Animal Production Science, 2021, 61, 399–411  

Acid hydrolysis of gelatin extracted from cow skin: properties and potential for use as a source of small peptides and free amino acids for broiler chickens

K. Nouri A , S. Khalaji A D , A. Zamani B and A. Saki C

A Department of Animal Science, Faculty of Agricultural Sciences, Malayer University, Malayer, 65719-95863, Iran

B Department of Fisheries, Faculty of Natural Resources and Environment, Malayer University, Malayer, 65719-95863, Iran

C Department of Animal Science, Bu-Ali Sina University, District 2, Hamedan, Iran

D Corresponding author. Email:


Context: Acid hydrolysis of animal and plant protein ingredients can generate beneficial and cost-effective peptides and free amino acids for use in livestock feed.

Aims: The aim was to determine whether a cow-skin gelatin (CSG) hydrolysate, rich in low-molecular-weight peptides and free amino acid and produced through acid (4 M HCl) hydrolysis, improved the digestibility of CSG and performance of broilers.

Methods: Day-old Ross 308 chicks (n = 320) were allocated to four treatments (control, maize–soy basal diet; CSG at 92 g/kg basal diet; acid-hydrolysed CSG (AHCSG) at 45 and 92 g/kg basal diet) in a completely randomised design with eight replicate pens per treatment and 10 chicks in each pen. Molecular weights of CSG and AHCSG were characterised by SDS–PAGE, and protein concentration and degree of hydrolysis of AHCSG determined. Broilers were assessed for performance measures and intestinal and serum characteristics.

Key results: The AHCSG had a protein concentration of 84.3%, with a degree of hydrolysis of 66.5%. Respective molecular weights of CSG and AHCSG were 20–128 kDa and 3.5–10 kDa. Bodyweight gain and feed intake were dramatically (P ≤ 0.001) reduced and feed conversion ratio increased with inclusion of CSG and especially AHCSG in the diet. Inclusion of AHCSG reduced (P < 0.05) ileal digesta viscosity compared with CSG, and reduced (P < 0.05) plasma uric acid concentration, villi height and crypt depth compared with the CSG and control diets. AHCSG inclusion in the diet reduced protein digestibility by ~25% (at 45 g/kg) and 50% (at 92 g/kg) compared with the control; CSG also reduced protein digestibility by ~50%. The Salmonella population of ceca was reduced (P = 0.05) with the diet containing 92 g AHCSG/kg compared with the CSG and control diets. Trypsin activity was not affected by diet, but total alkaline protease activity was reduced (P < 0.01) at days 35 of age by inclusion of AHCSG in the diet. Carcass and breast relative weight, and breast fillet crude protein were lower (P < 0.05) for broilers fed diets containing CSG or AHCSG than the control.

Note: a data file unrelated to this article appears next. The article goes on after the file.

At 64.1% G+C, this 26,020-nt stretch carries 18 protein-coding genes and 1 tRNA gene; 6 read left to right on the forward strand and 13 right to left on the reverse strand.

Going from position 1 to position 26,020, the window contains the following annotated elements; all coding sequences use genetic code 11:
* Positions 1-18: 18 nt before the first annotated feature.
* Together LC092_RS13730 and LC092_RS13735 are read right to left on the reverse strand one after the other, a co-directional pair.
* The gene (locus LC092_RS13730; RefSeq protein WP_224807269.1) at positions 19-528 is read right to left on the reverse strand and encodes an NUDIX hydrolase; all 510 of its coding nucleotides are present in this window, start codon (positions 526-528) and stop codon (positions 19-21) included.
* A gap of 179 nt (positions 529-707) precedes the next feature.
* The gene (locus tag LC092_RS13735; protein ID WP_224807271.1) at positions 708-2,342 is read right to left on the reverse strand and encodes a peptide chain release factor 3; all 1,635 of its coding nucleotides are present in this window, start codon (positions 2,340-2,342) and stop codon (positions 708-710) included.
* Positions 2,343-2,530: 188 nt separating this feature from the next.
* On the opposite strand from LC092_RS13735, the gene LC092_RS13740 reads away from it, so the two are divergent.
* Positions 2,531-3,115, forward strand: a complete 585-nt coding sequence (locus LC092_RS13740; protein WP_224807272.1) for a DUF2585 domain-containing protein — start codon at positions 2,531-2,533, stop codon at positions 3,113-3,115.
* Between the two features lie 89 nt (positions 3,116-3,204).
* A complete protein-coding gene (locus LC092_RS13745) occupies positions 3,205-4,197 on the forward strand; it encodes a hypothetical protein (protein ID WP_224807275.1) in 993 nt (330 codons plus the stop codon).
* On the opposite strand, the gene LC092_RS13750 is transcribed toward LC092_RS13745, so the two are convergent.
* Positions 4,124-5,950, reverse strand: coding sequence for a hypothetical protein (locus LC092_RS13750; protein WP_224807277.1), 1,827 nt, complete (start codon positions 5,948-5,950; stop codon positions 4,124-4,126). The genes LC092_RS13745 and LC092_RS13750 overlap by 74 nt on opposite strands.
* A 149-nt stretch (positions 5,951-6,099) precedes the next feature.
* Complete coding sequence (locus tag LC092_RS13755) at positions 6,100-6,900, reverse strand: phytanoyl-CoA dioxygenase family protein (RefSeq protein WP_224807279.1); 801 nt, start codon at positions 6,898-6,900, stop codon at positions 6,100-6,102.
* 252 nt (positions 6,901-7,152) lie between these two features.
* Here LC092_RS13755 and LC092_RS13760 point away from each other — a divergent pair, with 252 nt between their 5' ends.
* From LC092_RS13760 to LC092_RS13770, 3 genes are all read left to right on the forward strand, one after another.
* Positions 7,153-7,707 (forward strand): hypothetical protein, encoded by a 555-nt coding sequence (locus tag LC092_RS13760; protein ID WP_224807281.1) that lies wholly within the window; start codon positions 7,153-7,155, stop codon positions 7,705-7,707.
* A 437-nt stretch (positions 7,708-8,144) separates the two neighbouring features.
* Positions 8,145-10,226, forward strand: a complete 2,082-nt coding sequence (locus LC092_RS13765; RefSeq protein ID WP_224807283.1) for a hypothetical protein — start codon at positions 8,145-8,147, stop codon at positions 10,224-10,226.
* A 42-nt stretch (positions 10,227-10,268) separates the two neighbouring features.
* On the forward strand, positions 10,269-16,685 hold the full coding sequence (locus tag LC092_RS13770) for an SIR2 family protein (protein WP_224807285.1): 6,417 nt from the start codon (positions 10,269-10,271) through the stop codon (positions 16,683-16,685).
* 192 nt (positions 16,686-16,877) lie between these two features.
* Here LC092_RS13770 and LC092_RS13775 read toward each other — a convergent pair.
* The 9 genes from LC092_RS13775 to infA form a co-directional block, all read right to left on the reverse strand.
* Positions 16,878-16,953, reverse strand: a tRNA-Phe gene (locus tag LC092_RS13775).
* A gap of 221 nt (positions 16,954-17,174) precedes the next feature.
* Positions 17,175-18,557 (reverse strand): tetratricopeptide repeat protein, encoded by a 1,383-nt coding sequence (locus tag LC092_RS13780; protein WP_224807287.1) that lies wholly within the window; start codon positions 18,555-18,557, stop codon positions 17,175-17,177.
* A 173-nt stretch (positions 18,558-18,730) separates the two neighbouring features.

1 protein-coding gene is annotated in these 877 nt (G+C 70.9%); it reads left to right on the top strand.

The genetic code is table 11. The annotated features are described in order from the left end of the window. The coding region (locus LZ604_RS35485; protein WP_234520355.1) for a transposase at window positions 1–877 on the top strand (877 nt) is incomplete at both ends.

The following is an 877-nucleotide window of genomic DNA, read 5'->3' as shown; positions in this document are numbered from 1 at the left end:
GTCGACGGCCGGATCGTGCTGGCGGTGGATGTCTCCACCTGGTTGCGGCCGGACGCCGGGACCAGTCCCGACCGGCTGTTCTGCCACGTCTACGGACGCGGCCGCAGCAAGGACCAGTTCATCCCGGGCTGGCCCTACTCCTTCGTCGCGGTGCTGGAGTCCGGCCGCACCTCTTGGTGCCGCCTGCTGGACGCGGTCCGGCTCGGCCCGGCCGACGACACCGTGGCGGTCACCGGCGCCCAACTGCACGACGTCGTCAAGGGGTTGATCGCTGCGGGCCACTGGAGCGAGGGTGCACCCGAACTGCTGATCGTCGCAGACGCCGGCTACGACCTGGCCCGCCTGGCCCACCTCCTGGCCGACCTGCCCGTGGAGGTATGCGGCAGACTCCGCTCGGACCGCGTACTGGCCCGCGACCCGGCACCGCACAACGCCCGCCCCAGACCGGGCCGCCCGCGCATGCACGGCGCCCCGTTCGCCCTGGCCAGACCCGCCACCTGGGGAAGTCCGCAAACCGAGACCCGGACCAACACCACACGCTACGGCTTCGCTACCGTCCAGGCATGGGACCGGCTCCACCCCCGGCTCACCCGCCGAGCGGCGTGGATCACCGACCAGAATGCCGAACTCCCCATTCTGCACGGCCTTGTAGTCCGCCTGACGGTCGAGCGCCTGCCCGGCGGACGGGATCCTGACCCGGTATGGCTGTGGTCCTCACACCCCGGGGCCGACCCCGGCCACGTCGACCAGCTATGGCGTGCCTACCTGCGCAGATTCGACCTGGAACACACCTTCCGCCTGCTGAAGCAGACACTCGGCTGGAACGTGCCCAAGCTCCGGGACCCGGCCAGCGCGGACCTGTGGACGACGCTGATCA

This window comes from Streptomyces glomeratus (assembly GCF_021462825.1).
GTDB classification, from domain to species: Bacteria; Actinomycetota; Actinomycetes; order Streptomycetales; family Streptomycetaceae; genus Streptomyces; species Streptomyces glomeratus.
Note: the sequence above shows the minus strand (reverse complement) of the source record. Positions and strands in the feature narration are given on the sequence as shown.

Conclusions: Acid hydrolysis of CSG produced large quantities of free amino acids and small peptides, but this did not improve the performance of broiler chickens compared with CSG. Performance was similarly poor with dietary inclusion of AHCSG and CSG relative to the control diet without CSG products.

Implications: Although large quantities of free amino acids and small peptides were produced by acid hydrolysis of CSG, further research is needed to understand the possible problems with acid hydrolysis and why it negatively affects broiler performance.

Keywords: acid, alkaline, carcass, digestibility, free amino acids, gelatin, hydrolysis, peptide.

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